This 18th-century building stands in the town of El Escorial. It was built between 1771 and 1775 to a design by Juan de Villanueva, one of the most important architects of the Spanish neoclassical school. It was declared a Site of Cultural Interest in 1931.
The building was intended as a recreational hall to be used by Carlos IV, who was Prince of Asturias at the time, amid oak woodland between the Monastery of El Escorial and the centre of the town itself. It is administered by the National Heritage body, which is responsible for State assets available for use by the Spanish Crown.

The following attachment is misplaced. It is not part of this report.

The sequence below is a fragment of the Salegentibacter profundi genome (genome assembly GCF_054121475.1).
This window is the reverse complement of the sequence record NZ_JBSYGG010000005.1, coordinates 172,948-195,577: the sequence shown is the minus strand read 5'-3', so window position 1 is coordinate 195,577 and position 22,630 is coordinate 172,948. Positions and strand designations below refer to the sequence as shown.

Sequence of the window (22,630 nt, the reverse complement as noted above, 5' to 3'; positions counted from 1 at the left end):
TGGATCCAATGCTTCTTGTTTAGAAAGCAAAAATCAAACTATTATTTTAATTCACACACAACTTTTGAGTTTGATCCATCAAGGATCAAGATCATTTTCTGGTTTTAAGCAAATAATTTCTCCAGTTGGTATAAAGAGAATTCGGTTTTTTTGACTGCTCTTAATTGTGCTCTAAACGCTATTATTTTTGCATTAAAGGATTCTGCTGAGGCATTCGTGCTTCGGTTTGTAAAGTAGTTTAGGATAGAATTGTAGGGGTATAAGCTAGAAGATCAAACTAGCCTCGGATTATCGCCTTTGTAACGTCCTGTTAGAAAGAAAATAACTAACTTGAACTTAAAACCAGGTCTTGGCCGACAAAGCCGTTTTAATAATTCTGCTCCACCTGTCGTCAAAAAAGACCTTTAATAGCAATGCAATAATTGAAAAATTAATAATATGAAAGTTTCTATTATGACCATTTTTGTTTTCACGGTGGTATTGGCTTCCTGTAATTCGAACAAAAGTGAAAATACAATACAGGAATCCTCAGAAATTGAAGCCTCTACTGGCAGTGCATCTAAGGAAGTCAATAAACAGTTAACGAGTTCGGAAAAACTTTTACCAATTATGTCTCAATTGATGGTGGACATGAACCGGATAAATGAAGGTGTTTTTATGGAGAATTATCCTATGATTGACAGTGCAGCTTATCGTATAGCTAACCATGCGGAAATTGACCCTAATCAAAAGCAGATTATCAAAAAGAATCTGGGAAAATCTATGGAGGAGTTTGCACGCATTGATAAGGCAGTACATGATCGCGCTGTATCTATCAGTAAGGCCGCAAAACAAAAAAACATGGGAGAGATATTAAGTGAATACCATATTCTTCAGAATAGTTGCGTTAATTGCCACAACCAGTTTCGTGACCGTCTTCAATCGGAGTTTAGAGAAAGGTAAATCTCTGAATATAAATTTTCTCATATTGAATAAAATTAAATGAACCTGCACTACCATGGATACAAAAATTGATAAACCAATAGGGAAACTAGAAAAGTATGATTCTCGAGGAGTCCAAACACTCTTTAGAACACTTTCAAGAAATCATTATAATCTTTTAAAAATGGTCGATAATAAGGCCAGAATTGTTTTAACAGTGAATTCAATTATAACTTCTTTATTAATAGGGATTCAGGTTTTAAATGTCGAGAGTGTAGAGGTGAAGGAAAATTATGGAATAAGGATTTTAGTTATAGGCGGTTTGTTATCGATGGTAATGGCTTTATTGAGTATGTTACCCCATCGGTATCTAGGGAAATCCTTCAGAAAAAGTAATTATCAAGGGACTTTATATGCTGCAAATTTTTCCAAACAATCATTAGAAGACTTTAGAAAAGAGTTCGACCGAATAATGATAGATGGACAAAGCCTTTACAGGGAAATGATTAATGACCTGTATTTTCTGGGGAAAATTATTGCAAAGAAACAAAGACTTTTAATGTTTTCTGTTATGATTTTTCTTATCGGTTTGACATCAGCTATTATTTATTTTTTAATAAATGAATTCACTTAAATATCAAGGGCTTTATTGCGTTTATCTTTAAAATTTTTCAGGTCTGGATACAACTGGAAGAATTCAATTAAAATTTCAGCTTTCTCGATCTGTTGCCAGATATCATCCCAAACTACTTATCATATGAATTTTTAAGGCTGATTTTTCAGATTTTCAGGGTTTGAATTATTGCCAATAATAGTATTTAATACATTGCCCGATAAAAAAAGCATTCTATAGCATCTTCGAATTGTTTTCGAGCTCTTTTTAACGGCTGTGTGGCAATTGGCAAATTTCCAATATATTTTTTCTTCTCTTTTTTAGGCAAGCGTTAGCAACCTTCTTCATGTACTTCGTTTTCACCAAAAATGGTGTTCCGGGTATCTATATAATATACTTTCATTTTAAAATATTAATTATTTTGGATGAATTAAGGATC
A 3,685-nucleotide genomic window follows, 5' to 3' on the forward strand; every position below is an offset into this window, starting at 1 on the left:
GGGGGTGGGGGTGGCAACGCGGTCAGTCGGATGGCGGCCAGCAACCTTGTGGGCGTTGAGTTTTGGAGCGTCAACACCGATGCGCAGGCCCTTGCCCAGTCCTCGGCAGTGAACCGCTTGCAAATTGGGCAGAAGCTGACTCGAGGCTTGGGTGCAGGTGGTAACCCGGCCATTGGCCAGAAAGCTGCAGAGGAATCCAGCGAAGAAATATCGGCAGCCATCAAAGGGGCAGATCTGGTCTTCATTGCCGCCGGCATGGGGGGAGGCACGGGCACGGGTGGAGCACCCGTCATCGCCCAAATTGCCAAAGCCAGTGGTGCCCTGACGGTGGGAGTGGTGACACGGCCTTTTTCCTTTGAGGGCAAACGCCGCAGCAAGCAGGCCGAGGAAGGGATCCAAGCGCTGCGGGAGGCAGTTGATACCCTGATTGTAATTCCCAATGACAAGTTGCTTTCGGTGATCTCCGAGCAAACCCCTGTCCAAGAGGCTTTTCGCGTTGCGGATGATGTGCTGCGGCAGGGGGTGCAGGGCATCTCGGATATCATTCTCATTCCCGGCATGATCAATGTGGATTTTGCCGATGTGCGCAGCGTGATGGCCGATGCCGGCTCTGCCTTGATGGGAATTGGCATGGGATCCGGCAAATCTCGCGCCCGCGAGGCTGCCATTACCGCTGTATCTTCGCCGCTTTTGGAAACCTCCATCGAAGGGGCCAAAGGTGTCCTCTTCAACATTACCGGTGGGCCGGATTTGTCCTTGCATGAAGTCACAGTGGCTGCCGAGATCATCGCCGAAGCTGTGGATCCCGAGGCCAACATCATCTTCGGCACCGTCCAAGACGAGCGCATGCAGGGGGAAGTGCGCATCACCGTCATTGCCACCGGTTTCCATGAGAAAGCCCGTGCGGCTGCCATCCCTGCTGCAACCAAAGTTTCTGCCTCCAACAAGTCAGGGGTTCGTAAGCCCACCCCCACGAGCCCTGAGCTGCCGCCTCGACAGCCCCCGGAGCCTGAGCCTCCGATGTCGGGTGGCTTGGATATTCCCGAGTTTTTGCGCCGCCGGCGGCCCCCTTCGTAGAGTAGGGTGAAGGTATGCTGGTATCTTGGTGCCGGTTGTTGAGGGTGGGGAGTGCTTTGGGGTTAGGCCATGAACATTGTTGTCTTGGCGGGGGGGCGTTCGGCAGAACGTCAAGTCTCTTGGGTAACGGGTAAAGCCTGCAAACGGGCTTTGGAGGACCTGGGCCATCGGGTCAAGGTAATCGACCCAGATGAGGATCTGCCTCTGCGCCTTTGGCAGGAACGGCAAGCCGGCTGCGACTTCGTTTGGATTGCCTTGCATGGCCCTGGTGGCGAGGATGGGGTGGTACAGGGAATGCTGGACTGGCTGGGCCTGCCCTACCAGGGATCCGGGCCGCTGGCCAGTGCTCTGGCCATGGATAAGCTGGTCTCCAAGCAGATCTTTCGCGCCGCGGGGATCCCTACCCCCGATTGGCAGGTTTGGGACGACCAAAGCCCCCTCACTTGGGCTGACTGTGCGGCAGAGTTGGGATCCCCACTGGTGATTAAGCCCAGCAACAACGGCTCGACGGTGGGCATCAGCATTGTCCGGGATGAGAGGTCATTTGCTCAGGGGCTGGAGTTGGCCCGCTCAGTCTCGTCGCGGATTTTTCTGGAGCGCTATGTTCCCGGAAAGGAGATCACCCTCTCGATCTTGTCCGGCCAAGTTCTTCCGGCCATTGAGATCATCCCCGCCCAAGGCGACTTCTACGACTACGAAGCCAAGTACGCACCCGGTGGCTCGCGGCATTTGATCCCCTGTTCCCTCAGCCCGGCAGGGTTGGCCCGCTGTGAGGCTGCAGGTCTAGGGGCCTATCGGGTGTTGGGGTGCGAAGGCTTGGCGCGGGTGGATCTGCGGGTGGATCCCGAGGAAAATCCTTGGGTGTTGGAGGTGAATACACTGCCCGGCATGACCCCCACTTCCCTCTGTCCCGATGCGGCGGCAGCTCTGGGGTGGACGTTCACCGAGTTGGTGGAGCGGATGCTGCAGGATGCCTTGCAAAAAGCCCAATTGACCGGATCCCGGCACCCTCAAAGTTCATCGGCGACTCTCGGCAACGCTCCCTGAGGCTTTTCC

It initially comprised just one rectangular block with a 27-metre façade, but was extended between 1781 and 1784 through the addition of a rear wing.
It is surrounded by two gardens, one at the front and another at the rear, connected by a pair of gateways of Tuscan columns. The tastes in palatial design of the era may be seen in its fountains, lakes, waterfalls, promenades and boxwood hedges. It also features a large area of surrounding parkland wooded with local species such as oak and holm oak, imported varieties including sequoia and Spanish fir, and typical garden trees.